PERVERSION STORY – Review by Alexandra Heller-Nicholas

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Next to Mario Bava and Dario Argento, Lucio Fulci is unarguably one of the giants of Italian horror. His extraordinary Gates of Hell trilogy – City of the Living Dead, The House By the Cemetery and The Beyond – are still as simultaneously beautiful and terrifying as they were on their first release in the early 1980s, The Beyond alone undeniably one of the greatest horror films of that decade full stop.

By that stage of his career, however, Fulci had already earned his horror stripes with his earlier work in the giallo subgenre, the Hitchcockian thrills of 1969’s Perversion Story (also known as One on Top of the Other) soon giving way to more excessively violent and flamboyant experiments in the category such as A Lizard in a Woman’s Skin in 1971 and the vicious Don’t Torture a Duckling the following year, his controversial The New York Ripper in 1982, and his peculiar giallo/Flashdance mash-up Murder-Rock Dancing Death in 1984.

Beginning his career as a screenwriter and then a director focusing primarily on comedies, with Perversion Story Fulci comfortably demonstrated his skills as a filmmaker adept at working across different genres. The film’s affection for Hitchcock’s Vertigo is worn proudly on its sleeve; centred around a beautiful woman and a doppelganger-centric murder mystery, if that’s not enough the film also lavishes in its San Francisco setting (with one scene even shot on location in the gas chamber at San Quentin State Prison). Riz Ortolani’s ear-worm score sets the swinging tone for the film as its action spans from glamourous photo shoots of scantily clad models to pop-art infused go-go bars.

Perversion Story follows the plight of Dr. George Dummurrier, played by giallo regular, the French actor Jean Sorel. He and his brother Henry co-own an expensive medical clinic, and George is able to tolerate the coldness of his sickly, distant wife Susan thanks to the comfort provided by his mistress Jane (Elsa Martinelli). When Susan dies at the beginning of the film, its seemingly natural causes are revealed to have a more sinister explanation. George becomes the main suspect, his confusion only heightened when he encounters the voluptuous and sexually liberated Monica Weston, who just happens to be the spitting image of his dead wife (both parts played by cult superstar Marisa Mell of Mario Bava’s Danger Diabolik fame).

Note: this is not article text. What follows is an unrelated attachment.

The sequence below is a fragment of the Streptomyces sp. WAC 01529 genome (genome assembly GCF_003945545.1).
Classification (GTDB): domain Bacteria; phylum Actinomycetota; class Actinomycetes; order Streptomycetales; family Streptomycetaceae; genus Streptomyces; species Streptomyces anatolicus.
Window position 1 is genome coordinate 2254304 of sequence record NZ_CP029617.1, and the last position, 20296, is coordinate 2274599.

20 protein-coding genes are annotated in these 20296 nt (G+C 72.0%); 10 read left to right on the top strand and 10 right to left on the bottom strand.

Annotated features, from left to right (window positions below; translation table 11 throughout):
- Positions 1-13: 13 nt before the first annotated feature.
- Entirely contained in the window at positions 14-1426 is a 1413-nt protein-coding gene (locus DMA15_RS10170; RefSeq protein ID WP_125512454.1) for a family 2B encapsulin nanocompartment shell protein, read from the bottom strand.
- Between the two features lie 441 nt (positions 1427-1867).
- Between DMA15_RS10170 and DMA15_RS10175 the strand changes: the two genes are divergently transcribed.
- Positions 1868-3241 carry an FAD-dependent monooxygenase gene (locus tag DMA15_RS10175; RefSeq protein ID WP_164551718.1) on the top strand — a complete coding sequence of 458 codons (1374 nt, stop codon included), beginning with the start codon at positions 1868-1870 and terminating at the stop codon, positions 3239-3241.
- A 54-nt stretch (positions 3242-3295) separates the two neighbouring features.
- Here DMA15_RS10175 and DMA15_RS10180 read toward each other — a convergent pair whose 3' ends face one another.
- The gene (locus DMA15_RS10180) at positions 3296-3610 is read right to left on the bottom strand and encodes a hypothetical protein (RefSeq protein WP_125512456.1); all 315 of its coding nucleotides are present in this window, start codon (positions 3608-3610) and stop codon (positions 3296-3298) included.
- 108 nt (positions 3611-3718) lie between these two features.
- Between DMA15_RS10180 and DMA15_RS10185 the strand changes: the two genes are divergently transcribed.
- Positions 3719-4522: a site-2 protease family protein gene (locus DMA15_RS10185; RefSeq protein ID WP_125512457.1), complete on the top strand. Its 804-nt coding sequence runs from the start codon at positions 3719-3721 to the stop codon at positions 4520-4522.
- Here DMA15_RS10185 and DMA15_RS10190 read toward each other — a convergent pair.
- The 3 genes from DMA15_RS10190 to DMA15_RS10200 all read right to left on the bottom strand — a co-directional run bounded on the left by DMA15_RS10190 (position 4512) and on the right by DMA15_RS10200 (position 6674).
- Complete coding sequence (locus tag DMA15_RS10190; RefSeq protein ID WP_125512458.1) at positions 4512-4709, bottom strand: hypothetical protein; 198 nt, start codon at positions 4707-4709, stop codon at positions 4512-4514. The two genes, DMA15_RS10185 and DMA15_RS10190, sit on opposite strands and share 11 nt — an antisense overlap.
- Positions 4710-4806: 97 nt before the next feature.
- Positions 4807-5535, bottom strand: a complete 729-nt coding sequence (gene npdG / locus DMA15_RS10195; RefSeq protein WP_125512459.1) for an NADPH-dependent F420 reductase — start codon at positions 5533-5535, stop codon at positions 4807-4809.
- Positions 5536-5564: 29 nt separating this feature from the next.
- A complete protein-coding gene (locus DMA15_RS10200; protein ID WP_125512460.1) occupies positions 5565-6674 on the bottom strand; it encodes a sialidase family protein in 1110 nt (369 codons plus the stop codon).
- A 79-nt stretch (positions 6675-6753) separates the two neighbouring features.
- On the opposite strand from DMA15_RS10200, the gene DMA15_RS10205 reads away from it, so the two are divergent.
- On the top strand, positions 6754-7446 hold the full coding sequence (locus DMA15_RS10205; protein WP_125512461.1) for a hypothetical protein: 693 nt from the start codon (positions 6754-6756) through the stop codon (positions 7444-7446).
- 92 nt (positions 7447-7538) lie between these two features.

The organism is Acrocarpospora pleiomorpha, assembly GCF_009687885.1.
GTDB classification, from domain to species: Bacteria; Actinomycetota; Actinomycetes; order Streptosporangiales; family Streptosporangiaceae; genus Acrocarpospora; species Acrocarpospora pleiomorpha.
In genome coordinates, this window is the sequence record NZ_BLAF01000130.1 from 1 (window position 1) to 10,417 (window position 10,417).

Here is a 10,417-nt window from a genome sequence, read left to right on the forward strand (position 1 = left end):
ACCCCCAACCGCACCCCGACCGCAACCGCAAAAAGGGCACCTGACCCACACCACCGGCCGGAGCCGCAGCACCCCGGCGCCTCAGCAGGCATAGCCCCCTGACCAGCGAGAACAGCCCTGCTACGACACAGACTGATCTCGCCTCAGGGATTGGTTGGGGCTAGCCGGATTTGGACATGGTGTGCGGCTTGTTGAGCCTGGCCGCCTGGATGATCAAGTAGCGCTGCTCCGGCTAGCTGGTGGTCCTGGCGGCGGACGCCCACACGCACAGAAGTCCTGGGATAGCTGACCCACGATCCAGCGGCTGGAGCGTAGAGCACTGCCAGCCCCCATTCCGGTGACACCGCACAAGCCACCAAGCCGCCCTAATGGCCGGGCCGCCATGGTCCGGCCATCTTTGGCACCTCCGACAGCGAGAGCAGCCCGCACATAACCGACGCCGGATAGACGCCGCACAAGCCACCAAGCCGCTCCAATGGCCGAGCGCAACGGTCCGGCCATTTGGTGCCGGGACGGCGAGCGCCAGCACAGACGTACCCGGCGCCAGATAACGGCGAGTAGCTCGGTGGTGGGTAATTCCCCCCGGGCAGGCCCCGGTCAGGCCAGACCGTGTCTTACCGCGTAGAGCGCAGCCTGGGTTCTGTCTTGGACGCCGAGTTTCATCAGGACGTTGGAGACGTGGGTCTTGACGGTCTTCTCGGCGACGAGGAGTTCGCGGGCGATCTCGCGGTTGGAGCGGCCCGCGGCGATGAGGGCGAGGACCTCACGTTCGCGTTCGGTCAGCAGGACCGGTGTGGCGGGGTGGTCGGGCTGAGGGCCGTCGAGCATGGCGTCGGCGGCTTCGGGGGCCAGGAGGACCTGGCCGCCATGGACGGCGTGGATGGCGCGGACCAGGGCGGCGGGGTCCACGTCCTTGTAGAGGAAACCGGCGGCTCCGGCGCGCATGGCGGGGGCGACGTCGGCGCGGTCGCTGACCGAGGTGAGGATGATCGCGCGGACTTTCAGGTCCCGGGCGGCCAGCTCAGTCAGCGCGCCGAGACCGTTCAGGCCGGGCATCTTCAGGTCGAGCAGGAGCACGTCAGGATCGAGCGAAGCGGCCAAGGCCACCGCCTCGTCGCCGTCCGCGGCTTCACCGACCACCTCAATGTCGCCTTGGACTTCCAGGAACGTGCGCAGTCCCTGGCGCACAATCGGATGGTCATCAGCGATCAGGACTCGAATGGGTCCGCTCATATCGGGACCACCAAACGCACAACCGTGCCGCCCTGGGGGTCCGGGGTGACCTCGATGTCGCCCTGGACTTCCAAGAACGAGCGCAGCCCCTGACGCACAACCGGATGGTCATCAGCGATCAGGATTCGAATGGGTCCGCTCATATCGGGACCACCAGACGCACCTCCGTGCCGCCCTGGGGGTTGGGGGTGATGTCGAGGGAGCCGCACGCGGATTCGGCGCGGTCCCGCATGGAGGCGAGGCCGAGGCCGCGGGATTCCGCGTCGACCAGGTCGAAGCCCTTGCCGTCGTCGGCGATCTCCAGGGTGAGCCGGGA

In true giallo style, Perversion Story is riddled with twists and turns until the truth is finally revealed in typically sensationalized style. The film rightfully remains a classic of the pre-Argento giallo period of the late 1960s; not only for Fulci’s apparent love for stylish, over-the-top vignettes (Monica Weston’s introductory strip scene has to be seen to be believed), but because of the gleeful velocity with which the film merrily skips along in its telling.

Perversion Story is the perfect introduction to this important yet often overlooked aspect of giallo history before Argento would almost become synonymous with it with his Animal Trilogy of the early 1970s (The Bird with the Crystal Plumage, Cat O’ Nine Tails and Four Flies on Grey Velvet) and his later 1975 Italian blockbuster, Deep Red. Widely considered to originate with Mario Bava’s The Girl Who Knew Too Much in 1963 (note again the strong influence of Alfred Hitchcock), it was surely Bava’s Blood and Black Lace in 1964 that consolidated its iconography. The later ’60s would see a preliminary burst of gialli like Romolo Guerrieri’s The Sweet Body of Deborah and Umberto Lenzi’s Orgasmo in 1969 (both starring Carroll Baker) and significant highlights such as Elio Petri’s 1968 film A Quiet Place in the Country, but it is Perversion Story that most succinctly – and enjoyably – encapsulates all the elements of late ‘60s giallo before Dario Argento would appear and virtually rewire the category from the ground up.

EDITOR’S NOTE: New York’s Quad Cinema is presenting a screening series of six restored gialli from July 19-25. Read Maitland McDonagh’s For the Love of Gialli for an overview. The program includes:
The Iguana with a Tongue of Fire
The Fifth Cord
Forbidden Photos of a Lady Above Suspicion
Perversion Story
The Possessed
Strip Nude for Your Killer

Please click on the titles for AWFJ’s full reviews of the films.

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Alexandra Heller-Nicholas

Alexandra Heller-Nicholas is an award-winning film critic from Melbourne, Australia. She has written for publications including Senses of Cinema, Little White Lies, Overland, The Monthly, 4:3 Film, Meanjin, The Big Issue and Diabolique Magazine, and has written five books on cult, horror and exploitation cinema. She is currently co-editing a book of essays on Elaine May and writing a book on the history of women in the horror genre.